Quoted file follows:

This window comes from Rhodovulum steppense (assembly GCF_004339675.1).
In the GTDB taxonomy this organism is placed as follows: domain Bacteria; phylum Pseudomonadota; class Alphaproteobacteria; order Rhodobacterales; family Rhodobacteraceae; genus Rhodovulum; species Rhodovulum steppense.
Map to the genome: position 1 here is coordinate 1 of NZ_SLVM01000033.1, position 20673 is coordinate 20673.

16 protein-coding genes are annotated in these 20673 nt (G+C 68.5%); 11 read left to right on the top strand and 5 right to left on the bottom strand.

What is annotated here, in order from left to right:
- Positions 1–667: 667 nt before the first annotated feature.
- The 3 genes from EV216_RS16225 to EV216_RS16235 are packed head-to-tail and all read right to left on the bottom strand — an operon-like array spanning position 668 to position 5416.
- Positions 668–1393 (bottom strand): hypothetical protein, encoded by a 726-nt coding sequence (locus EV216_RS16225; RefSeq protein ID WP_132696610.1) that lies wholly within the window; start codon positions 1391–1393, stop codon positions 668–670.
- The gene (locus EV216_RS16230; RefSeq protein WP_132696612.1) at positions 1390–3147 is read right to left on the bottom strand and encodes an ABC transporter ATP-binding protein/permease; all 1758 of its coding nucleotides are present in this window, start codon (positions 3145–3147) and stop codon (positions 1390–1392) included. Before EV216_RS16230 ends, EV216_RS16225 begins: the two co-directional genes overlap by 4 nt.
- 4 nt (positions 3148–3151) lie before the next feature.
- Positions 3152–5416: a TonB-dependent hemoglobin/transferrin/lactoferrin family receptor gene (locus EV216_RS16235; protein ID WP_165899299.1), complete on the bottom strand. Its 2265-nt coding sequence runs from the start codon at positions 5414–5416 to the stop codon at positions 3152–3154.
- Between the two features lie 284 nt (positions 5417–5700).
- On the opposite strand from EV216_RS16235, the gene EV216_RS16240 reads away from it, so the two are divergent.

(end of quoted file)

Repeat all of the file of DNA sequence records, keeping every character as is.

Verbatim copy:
This window comes from Rhodovulum steppense (assembly GCF_004339675.1).
In the GTDB taxonomy this organism is placed as follows: domain Bacteria; phylum Pseudomonadota; class Alphaproteobacteria; order Rhodobacterales; family Rhodobacteraceae; genus Rhodovulum; species Rhodovulum steppense.
Map to the genome: position 1 here is coordinate 1 of NZ_SLVM01000033.1, position 20673 is coordinate 20673.

16 protein-coding genes are annotated in these 20673 nt (G+C 68.5%); 11 read left to right on the top strand and 5 right to left on the bottom strand.

What is annotated here, in order from left to right:
- Positions 1–667: 667 nt before the first annotated feature.
- The 3 genes from EV216_RS16225 to EV216_RS16235 are packed head-to-tail and all read right to left on the bottom strand — an operon-like array spanning position 668 to position 5416.
- Positions 668–1393 (bottom strand): hypothetical protein, encoded by a 726-nt coding sequence (locus EV216_RS16225; RefSeq protein ID WP_132696610.1) that lies wholly within the window; start codon positions 1391–1393, stop codon positions 668–670.
- The gene (locus EV216_RS16230; RefSeq protein WP_132696612.1) at positions 1390–3147 is read right to left on the bottom strand and encodes an ABC transporter ATP-binding protein/permease; all 1758 of its coding nucleotides are present in this window, start codon (positions 3145–3147) and stop codon (positions 1390–1392) included. Before EV216_RS16230 ends, EV216_RS16225 begins: the two co-directional genes overlap by 4 nt.
- 4 nt (positions 3148–3151) lie before the next feature.
- Positions 3152–5416: a TonB-dependent hemoglobin/transferrin/lactoferrin family receptor gene (locus EV216_RS16235; protein ID WP_165899299.1), complete on the bottom strand. Its 2265-nt coding sequence runs from the start codon at positions 5414–5416 to the stop codon at positions 3152–3154.
- Between the two features lie 284 nt (positions 5417–5700).
- On the opposite strand from EV216_RS16235, the gene EV216_RS16240 reads away from it, so the two are divergent.